FACT, Functional Assertive Community Treatment; HoNOS, Health of the Nation Outcome Scales; NWpG, NetzWerk psychische Gesundheit (German Network for Mental Health); TK, Techniker Krankenkasse; WINEG, Wissenschaftliches Institut der Techniker Krankenkasse für Nutzen und Effizienz im Gesundheitswesen (Scientific Institute of TK for Benefit and Efficiency in Health Care).


  1. Burns T, Catty D, Dash M, Roberts C, Lockwood A, Marshall M: Use of intensive case management to reduce time in hospital in people with severe mental illness: systematic review and meta-regression. BMJ (Online). 2007;doi:10.1136/bmj.39251.599259.55:1–7.

  2. Dieterich M, Irving CB, Park B, Marshall M. Intensive case management for severe mental illness. Cochrane Database Syst Rev. 2010;10:CD007906.

    PubMed  Google Scholar 

  3. While D, Bickley H, Roscoe A, Windfuhr K, Rahman S, Shaw J, Appleby L, Kapur N. Implementation of mental health service recommendations in England and Wales and suicide rates, 1997–2006: a cross-sectional and before-and-after observational study. Lancet. 2012;379:1005–12.

    Article  PubMed  Google Scholar 

  4. Bramesfeld A, Amelung V: Integrierte Versorgung und Kontinuität in der Versorgung psychisch kranker Menschen. In: Soziale Psychiatrie Das Handbuch für den Praktiker. edn. Rössler W, Kawohl W, editors. Stuttgart: W. Kohlhammer; 2012: p. 150–161.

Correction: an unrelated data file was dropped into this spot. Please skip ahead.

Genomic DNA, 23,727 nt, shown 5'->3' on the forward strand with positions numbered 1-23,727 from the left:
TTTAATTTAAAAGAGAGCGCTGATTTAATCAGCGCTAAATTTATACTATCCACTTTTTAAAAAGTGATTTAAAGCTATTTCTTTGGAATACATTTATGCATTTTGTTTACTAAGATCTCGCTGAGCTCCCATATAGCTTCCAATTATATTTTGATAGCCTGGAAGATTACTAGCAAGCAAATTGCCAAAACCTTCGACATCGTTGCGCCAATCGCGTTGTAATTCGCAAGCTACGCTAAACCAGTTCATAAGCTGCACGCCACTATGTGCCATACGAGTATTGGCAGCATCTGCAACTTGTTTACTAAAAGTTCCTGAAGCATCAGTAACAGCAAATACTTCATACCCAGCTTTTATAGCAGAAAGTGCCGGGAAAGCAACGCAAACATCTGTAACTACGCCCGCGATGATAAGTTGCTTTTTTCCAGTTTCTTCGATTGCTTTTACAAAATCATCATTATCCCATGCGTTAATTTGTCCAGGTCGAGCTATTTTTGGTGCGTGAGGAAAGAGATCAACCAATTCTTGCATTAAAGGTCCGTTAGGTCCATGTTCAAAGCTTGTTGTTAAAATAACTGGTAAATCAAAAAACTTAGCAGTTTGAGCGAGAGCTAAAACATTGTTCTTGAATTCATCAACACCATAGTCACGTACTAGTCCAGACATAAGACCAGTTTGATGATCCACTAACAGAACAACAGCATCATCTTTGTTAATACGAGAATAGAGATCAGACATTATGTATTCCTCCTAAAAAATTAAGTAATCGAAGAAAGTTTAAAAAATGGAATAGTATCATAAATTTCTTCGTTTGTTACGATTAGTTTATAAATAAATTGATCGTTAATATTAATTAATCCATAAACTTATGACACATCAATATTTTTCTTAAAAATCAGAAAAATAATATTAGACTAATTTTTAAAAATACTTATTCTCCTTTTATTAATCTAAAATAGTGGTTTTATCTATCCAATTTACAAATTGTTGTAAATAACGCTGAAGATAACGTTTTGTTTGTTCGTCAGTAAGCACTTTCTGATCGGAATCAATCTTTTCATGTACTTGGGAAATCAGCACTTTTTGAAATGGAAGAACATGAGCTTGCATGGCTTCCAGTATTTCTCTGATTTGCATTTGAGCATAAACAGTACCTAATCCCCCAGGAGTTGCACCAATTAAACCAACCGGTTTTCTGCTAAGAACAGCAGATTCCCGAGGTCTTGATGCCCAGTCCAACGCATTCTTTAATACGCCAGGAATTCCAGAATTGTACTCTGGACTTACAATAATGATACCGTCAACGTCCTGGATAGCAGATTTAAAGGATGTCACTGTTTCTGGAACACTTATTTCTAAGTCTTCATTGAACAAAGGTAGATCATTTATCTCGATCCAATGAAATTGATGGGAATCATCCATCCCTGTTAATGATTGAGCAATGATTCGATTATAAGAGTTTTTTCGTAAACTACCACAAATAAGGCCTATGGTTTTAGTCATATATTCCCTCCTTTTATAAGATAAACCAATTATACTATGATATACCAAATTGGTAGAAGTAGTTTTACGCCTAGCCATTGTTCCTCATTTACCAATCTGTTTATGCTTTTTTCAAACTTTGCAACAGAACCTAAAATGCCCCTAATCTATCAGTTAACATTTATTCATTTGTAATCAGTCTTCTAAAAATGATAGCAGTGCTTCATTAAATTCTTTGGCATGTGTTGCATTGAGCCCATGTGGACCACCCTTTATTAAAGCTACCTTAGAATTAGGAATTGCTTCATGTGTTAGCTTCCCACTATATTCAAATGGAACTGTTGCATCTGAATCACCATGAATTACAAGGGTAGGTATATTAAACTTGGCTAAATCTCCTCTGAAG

5. Burns A, Catty J, Watt H, Wright C, Knapp M, Henderson J. International differences in home treatment for mental health problems. Results of a systematic review. Br J Psychiatry. 2002;181:375–82.

    CAS  Article  PubMed  Google Scholar 

  6. Burns T, Catty J, Wright C. De-constructing home-based care for mental illness: can one identify the effective ingredients? Acta Psychiatr Scand. 2006;113:33–5.

    Article  Google Scholar 

  7. Priebe S, Fakhoury W, White I, Watts J, Bebbington P, Billings J, Burns T, Johnson S, Muijen M, Ryrie I, et al. Characteristics of teams, staff and patients: associations with outcomes of patients in assertive outreach. Br J Psychiatry. 2004;185:306–11.

    Article  PubMed  Google Scholar